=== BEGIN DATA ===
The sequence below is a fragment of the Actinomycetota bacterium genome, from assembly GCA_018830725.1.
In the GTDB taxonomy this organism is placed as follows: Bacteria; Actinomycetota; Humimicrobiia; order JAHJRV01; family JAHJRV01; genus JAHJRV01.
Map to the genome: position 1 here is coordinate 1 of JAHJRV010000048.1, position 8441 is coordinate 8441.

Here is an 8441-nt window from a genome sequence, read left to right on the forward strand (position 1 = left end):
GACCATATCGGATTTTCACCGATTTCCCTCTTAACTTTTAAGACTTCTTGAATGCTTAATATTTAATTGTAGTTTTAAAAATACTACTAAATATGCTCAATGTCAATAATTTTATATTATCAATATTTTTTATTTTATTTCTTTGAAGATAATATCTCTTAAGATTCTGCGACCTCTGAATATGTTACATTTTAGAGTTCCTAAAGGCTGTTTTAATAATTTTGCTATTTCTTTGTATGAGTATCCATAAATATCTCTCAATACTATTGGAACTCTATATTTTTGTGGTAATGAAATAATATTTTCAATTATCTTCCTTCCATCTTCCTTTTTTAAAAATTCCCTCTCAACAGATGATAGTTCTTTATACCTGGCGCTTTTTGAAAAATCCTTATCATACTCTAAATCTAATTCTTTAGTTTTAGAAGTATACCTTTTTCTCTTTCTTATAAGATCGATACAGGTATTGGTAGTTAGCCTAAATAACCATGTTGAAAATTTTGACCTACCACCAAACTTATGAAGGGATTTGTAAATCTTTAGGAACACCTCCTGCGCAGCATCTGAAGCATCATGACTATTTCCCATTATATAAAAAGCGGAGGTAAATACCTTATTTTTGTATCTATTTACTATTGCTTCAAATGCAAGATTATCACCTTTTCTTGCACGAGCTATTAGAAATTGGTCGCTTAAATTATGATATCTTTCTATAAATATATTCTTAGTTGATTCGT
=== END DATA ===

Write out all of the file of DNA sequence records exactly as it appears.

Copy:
The sequence below is a fragment of the Actinomycetota bacterium genome, from assembly GCA_018830725.1.
In the GTDB taxonomy this organism is placed as follows: Bacteria; Actinomycetota; Humimicrobiia; order JAHJRV01; family JAHJRV01; genus JAHJRV01.
Map to the genome: position 1 here is coordinate 1 of JAHJRV010000048.1, position 8441 is coordinate 8441.

Here is an 8441-nt window from a genome sequence, read left to right on the forward strand (position 1 = left end):
GACCATATCGGATTTTCACCGATTTCCCTCTTAACTTTTAAGACTTCTTGAATGCTTAATATTTAATTGTAGTTTTAAAAATACTACTAAATATGCTCAATGTCAATAATTTTATATTATCAATATTTTTTATTTTATTTCTTTGAAGATAATATCTCTTAAGATTCTGCGACCTCTGAATATGTTACATTTTAGAGTTCCTAAAGGCTGTTTTAATAATTTTGCTATTTCTTTGTATGAGTATCCATAAATATCTCTCAATACTATTGGAACTCTATATTTTTGTGGTAATGAAATAATATTTTCAATTATCTTCCTTCCATCTTCCTTTTTTAAAAATTCCCTCTCAACAGATGATAGTTCTTTATACCTGGCGCTTTTTGAAAAATCCTTATCATACTCTAAATCTAATTCTTTAGTTTTAGAAGTATACCTTTTTCTCTTTCTTATAAGATCGATACAGGTATTGGTAGTTAGCCTAAATAACCATGTTGAAAATTTTGACCTACCACCAAACTTATGAAGGGATTTGTAAATCTTTAGGAACACCTCCTGCGCAGCATCTGAAGCATCATGACTATTTCCCATTATATAAAAAGCGGAGGTAAATACCTTATTTTTGTATCTATTTACTATTGCTTCAAATGCAAGATTATCACCTTTTCTTGCACGAGCTATTAGAAATTGGTCGCTTAAATTATGATATCTTTCTATAAATATATTCTTAGTTGATTCGT